And even though James' narration is funnier than Dee's, the story of Ballad just didn't excite me as much as Lament did. The faeries as a collective group are not a big part of the story until the very end. Many of the newer elements to the faerie myths are not fully explained. Stiefvater has based a lot of her story on actual Celtic myth, so I was able to look some of it up, but I still think she should have included more. I'm teetering on the edge of a 3 or a 4 star rating, but settled on a 3. Not jumping for joy over it, but not regretting taking the time to read it - a solid 3 I'd say.

Friday, December 4, 2009


by Maggie Stiefvater

I've been wanting to read this book for a while. It's one of the regulars on my "Powell's List". Last time I was there I found a used copy - which is my permission to buy it!

Lament is the story of a girl who finds herself caught up in the world of faeries. These faeries are nothing like Tinker Bell though. They are based on old Celtic legends, and are dark, sneaky, crafty creatures. Faeries love to play games, deceive humans, and find ways to spirit them away. Deirdre's first encounter with the faerie world comes when a mysterious stranger comes to her aide at a music competition. Luke is beautiful, charming, a gifted musician, but also hiding something. Deirdre is cautious at first, but then her curiosity gets the better of her.. She finds herself trusting Luke - and it's not long before she learns whether that was a wise decision or not.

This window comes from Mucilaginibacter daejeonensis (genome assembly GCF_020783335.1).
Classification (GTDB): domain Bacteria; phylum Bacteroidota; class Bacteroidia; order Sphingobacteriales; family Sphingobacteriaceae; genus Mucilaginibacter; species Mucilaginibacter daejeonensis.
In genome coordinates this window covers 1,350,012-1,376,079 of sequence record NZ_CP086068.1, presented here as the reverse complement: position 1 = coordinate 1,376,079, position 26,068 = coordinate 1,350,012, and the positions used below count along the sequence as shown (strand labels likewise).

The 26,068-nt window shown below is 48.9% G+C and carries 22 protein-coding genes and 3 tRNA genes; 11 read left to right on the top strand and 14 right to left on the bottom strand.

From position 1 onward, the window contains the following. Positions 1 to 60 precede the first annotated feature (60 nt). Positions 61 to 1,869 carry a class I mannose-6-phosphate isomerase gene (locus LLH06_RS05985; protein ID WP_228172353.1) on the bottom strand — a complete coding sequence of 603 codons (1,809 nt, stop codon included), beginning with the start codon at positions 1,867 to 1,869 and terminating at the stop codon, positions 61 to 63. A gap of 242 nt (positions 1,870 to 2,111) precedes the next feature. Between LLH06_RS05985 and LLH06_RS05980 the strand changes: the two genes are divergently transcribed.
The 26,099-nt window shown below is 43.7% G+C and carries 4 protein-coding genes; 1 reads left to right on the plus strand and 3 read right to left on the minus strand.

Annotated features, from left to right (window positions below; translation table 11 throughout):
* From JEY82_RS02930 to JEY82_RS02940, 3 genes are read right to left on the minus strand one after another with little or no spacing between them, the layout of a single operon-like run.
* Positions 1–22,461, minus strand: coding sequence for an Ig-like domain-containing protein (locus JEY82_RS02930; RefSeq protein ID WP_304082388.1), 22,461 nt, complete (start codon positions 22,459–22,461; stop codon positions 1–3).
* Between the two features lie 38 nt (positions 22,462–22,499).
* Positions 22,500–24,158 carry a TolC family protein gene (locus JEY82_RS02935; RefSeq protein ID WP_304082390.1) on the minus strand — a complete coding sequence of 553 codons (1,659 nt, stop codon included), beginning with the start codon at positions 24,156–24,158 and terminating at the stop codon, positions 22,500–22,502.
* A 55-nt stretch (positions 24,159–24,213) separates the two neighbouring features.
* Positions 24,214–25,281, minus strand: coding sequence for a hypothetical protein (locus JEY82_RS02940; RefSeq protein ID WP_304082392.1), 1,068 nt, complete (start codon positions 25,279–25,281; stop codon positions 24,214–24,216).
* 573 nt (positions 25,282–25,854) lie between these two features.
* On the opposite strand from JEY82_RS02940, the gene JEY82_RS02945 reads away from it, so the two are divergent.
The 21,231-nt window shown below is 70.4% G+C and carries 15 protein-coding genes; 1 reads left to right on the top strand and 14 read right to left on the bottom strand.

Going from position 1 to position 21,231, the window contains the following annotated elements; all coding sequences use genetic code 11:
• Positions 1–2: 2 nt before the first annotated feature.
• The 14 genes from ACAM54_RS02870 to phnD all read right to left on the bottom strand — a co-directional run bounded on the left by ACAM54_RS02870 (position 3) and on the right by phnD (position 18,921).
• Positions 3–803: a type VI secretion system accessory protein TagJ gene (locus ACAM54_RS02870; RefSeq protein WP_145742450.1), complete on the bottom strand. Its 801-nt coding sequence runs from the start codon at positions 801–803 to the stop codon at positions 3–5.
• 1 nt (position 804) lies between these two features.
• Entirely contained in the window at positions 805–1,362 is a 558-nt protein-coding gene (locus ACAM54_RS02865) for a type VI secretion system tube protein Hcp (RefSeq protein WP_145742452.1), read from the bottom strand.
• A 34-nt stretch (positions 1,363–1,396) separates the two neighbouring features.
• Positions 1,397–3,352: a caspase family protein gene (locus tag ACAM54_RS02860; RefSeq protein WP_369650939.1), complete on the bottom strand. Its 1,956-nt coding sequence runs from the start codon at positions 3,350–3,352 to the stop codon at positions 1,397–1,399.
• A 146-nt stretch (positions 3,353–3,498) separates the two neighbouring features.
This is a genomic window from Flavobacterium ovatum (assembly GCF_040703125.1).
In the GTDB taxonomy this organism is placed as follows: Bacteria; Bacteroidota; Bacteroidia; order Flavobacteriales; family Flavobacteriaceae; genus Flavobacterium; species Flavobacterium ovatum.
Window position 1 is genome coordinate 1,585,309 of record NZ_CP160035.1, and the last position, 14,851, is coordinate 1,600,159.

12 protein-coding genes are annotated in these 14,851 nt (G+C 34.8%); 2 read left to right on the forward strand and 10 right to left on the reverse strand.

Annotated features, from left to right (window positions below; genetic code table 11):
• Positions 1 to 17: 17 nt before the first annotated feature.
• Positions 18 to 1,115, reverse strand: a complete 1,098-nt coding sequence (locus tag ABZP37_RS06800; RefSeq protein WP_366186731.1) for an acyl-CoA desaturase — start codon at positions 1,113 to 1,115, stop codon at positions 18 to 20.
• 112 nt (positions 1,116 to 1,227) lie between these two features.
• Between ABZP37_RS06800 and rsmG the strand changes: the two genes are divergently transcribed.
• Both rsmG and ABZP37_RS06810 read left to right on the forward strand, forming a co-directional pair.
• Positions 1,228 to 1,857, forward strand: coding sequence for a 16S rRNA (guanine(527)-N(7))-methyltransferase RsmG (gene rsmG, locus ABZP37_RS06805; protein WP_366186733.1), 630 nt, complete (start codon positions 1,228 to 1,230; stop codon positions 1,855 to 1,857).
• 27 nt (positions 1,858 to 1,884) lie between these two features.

Some things I loved about this book:
Luke. Even though you're not sure if Luke should be trusted, he is an interesting character. He's very confident - on the border of cocky, and his exchanges with Deirdre are often amusing.
The faerie lore. I love the sinister undertone whenever the faeries are involved. The characters and the readers have to learn to never trust anything the faeries say, because while it may be true, there is likely some ulterior motive involved.

One slight reservation:
The ended is a little bit ambiguous! I wish the author would just give us a little more explanation and not make the reader assume!